Source: Metro News Ottawa
Date: October 10, 2013
An Algerian-born Ottawa man accused of being an Al Qaeda “sleeper cell” agent was at the Supreme Court of Canada Thursday as federal lawyers argued for the court to uphold laws that would deport terrorist suspects.
Mohamed Harkat, a former gas station attendant and pizza deliveryman, was arrested in 2002 under a security certificate. The tool gives Canada permission to deport foreigners without charging them on the basis of national security.
He was placed on house arrest after spending 43 months in prison. It was only this past July the Ottawa man was permitted to remove his GPS tracking bracelet from his ankle.
On Thursday he was appealing for the second time the constitutionality of the security certificate provisions in the Immigration and Refugee Protection Act.
“I hope for the best and I’m still optimistic what’s going on so far,” said Harkat in the court foyer during a break in the hearing.
In his argument to Canada’s highest court, federal lawyer Robert Frater called for government informants to be kept under a veil of secrecy, otherwise “the informants will close up like a clam.” Federal lawyer Urszula Kaczmarczyk also argued for those named in a security certificate to only receive a summary of the case against them, without divulging sensitive intelligence information.
But what defence counsel is left with is a summary of “bald” allegations, argued Harkat’s lawyer, Norm Boxall.
“You must have information and other evidence and it’s not just being told the allegation,” said Boxall. “For example, there’s an allegation that he went to Afghanistan. When? Where? How? Why?”
Matthew Webber, Harkat’s other lawyer, also asked for an exclusion of the original Canadian Security Intelligence Service (CSIS) wiretaps used in building a case against Harkat, which were destroyed in 2009. The destruction of that evidence is “prejudicial” to his client, said Webber.
Outside the courtroom the foyer was bustling with supporters who came to observe the rare proceeding. Harkat also had the support of his wife, Sophie, during the hearing.
“I’m hoping one day I’m going to clear my name,” Harkat told reporters. “I’m telling the Canadian people and the world I’m not part of bin Laden, what they’re saying. It will prove itself.”
The hearing will continue Friday behind closed doors.
Copyright 2001-2013, Free Daily News Group Inc.
PHOTOS: Searching for Justice. Searching for the Justices
Here are some more photos courtesy of Murray Lumley. These were taken on, October 11th, the morning of the secret portion of the Supreme Court proceedings. Social justice activist Matthew Behrens led a group of "crime scene investigators" through downtown Ottawa searching for the secret location of the secret Supreme Court hearings.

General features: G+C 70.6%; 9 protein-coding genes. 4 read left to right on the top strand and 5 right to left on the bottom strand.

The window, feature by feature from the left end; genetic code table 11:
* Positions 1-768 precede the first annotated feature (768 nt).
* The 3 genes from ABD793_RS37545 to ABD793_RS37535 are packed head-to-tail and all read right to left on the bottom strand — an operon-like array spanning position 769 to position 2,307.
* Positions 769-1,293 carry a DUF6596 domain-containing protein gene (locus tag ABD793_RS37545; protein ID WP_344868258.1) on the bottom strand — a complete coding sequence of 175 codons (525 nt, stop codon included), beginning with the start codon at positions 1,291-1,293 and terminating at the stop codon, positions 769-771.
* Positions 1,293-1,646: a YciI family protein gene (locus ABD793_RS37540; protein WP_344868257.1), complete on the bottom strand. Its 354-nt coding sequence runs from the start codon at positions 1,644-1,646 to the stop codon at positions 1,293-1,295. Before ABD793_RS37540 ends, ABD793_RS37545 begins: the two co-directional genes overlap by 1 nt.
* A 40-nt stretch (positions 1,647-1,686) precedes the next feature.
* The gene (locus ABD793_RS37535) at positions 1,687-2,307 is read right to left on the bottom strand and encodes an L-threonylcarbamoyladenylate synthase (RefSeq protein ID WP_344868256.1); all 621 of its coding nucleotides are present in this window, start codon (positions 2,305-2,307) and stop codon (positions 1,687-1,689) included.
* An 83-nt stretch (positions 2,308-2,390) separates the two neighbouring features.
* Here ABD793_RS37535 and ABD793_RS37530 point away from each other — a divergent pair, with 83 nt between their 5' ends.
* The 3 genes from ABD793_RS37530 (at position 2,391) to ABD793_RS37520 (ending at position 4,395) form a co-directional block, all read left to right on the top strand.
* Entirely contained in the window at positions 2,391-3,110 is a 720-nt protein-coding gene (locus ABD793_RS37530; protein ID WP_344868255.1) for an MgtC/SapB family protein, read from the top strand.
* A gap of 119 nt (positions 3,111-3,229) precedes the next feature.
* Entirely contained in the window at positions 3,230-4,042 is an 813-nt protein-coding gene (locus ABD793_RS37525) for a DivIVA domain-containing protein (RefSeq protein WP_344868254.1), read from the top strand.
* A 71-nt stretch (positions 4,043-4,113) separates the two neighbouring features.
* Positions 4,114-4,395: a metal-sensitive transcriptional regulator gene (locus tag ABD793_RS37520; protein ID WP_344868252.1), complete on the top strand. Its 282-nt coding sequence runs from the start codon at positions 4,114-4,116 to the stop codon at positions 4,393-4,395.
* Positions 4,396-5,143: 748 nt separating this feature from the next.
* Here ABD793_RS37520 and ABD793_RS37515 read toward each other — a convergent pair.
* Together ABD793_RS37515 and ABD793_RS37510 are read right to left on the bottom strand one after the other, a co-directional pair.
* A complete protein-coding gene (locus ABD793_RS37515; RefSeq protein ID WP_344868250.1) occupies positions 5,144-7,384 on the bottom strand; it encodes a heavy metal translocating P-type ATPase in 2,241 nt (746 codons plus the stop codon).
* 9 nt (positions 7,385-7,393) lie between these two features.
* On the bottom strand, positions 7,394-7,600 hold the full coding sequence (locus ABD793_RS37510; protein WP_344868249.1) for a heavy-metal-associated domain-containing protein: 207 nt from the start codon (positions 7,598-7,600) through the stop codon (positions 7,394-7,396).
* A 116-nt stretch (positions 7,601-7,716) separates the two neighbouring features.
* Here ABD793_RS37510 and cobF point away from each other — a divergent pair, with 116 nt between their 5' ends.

by Jim Bronskill (CP)
Source: The Ottawa Citizen
Date: June 2, 2013
OTTAWA - On his way to becoming Canada's top cop, Bob Paulson told internal reviewers the national security certificate process for detaining suspected terrorists was "completely off the rails," newly released documents show.
In an interview with an auditor examining the controversial program, Paulson, now RCMP commissioner, expressed concerns about excessive state secrecy in certificate proceedings.
The national security certificate is a seldom-used tool for removing non-citizens suspected of terrorism or espionage from Canada.
"In my view, we over claim the protection of sources and methods and this is convenient if you can get away with it," say notes from the October 2009 interview, recently released under the Access to Information Act.
Paulson was assistant RCMP commissioner for national security at the time of the interview. Two years later, he was picked by the Harper government to become commissioner.
Click on the photo of Mohamed to see all items related to him. JUNE 2017: Mohamed Harkat once again faces deportation to his native Algeria after the Supreme Court of Canada declared the federal government’s security certificate regime constitutional.
This fight is not over. The Justice for Mohamed Harkat Committee will re-double its efforts to see that justice is done for Mohamed Harkat and that the odious security certificate system of injustice is abolished once and for all.